Magazine article Mortgage Banking

OFHEO's HPI Shows Home-Price Increase in 2q

Magazine article Mortgage Banking

OFHEO's HPI Shows Home-Price Increase in 2q

Article excerpt

OFHEO's QUARTERLY HOUSE PRICE INDEX (HPI) shows that the average U.S. home price increased 0.78 percent in the second quarter of 2003, compared with 5.56 percent in the second quarter of 2002. On an annualized basis, the price increase for 2003 projects to 3.12 percent.

The report shows continued rising home prices, but also continued slowing in those increases. According to Sally Dreiman, a senior economist at OFHEO, mortgage interest rates and the unemployment rate are major contributors to the slowing.

"The slowing seen has been linked to the decline in the labor market, with the lowest growth since the third quarter of 1996. But housing prices are still growing at healthy rates," said Dreiman.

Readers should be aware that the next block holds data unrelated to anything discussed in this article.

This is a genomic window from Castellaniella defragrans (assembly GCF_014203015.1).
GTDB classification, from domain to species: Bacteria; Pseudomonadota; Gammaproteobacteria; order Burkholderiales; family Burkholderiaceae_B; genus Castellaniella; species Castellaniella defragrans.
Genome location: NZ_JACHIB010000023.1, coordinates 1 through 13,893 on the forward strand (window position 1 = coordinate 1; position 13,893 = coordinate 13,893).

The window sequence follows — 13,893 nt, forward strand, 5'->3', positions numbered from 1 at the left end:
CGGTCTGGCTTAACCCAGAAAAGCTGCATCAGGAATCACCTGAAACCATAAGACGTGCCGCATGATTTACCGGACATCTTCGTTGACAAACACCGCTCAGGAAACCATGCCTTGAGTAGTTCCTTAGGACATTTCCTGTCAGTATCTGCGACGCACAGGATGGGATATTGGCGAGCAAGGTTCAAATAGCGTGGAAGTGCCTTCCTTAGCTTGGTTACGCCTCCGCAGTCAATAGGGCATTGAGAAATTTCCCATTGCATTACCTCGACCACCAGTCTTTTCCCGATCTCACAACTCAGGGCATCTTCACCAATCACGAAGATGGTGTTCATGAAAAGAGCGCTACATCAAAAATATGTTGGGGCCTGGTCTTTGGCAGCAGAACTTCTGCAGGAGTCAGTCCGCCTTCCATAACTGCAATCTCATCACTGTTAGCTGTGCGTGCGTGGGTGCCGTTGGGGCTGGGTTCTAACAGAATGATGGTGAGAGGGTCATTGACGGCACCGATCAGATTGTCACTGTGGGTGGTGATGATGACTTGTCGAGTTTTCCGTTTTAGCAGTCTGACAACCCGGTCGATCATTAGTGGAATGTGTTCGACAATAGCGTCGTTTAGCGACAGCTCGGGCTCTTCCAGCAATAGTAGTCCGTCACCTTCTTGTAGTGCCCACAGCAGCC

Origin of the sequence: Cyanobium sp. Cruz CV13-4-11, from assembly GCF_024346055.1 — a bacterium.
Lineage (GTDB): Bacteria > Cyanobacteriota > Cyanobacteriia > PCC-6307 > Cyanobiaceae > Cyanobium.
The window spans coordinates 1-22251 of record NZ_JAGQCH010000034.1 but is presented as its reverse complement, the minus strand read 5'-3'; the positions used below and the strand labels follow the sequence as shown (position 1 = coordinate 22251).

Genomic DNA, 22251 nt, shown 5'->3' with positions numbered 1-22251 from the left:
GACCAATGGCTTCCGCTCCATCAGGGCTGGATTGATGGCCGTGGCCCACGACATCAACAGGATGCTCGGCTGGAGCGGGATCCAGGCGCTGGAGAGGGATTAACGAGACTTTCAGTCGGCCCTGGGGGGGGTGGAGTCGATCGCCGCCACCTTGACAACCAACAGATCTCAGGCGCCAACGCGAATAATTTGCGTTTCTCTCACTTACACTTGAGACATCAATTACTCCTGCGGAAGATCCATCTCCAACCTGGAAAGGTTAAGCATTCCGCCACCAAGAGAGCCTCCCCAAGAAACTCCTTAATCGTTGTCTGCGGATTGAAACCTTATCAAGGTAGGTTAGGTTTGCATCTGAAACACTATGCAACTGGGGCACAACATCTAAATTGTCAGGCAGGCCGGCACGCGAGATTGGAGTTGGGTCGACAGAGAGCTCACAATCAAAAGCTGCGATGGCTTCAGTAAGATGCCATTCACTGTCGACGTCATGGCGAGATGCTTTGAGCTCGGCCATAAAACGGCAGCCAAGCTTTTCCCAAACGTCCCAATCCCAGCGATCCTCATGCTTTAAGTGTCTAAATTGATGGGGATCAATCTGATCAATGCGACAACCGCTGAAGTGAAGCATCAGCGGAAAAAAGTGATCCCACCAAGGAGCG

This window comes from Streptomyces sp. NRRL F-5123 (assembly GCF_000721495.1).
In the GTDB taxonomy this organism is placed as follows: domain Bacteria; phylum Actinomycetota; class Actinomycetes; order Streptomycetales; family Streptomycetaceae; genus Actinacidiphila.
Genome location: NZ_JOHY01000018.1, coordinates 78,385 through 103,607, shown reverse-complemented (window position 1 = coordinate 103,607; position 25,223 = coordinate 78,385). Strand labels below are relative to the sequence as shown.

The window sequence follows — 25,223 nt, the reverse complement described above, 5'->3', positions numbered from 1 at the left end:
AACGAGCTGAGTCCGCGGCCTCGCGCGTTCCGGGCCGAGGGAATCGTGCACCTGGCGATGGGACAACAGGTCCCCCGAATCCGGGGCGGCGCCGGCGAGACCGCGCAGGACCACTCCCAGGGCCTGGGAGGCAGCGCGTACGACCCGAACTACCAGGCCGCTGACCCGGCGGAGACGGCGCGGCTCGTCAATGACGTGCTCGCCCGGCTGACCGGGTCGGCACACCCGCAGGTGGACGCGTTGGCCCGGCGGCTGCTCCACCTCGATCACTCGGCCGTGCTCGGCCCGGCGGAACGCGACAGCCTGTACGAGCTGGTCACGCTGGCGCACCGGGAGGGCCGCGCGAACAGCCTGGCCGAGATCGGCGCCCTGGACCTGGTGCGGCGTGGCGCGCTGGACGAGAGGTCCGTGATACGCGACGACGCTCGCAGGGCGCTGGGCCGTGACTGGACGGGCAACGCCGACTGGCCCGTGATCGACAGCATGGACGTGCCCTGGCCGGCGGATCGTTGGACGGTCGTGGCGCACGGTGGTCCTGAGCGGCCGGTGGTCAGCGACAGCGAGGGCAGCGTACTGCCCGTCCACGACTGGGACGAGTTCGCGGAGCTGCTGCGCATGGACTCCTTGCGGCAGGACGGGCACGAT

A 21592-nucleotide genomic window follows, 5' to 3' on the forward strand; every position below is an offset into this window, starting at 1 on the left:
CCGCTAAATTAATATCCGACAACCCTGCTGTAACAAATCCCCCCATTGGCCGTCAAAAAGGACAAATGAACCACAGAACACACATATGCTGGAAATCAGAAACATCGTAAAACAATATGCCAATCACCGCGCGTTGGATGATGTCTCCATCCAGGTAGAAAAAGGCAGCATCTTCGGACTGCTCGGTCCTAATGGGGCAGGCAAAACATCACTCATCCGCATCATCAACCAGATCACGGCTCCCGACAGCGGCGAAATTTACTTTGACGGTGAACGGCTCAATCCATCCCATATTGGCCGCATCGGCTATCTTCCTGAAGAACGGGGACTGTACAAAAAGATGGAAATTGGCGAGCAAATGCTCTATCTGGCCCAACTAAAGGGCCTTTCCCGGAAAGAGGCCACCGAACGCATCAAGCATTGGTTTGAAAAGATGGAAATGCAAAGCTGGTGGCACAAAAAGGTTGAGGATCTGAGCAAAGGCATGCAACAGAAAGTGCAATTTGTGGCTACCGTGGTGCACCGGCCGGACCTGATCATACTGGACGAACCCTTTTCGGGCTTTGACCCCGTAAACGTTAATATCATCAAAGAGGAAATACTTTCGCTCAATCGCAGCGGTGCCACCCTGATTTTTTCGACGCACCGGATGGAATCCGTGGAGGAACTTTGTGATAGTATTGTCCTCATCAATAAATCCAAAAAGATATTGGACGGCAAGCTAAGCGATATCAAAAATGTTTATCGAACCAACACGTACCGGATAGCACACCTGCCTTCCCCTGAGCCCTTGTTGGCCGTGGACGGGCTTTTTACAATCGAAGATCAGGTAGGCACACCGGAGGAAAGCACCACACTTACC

OFHEO's HPI is a quarterly report that analyzes average house-price changes in repeat sales or refinancings on the same single-family properties whose mortgages have been purchased or securitized by Fannie Mae or Freddie Mac, the GSEs that OFHEO regulates for safety and soundness. OFHEO's tracking data is based on nine Census Bureau divisions, the 50 states, the District of Columbia and 331 metropolitan statistical areas (MSAs).

The U.S. Census divisions ranked from highest to lowest annual percentage changes are: Pacific (7.97 percent), New England (7.79 percent), Middle Atlantic (7.03 percent), South Atlantic (6.04 percent), East South Central (3.90 percent), West North Central (3.84 percent), West South Central (3.71 percent), Mountain (3.60 percent) and East North Central (3.17 percent).

The top 15 states with the highest annual percentage house-price changes as of June 30, 2003, are: Rhode Island (11. …

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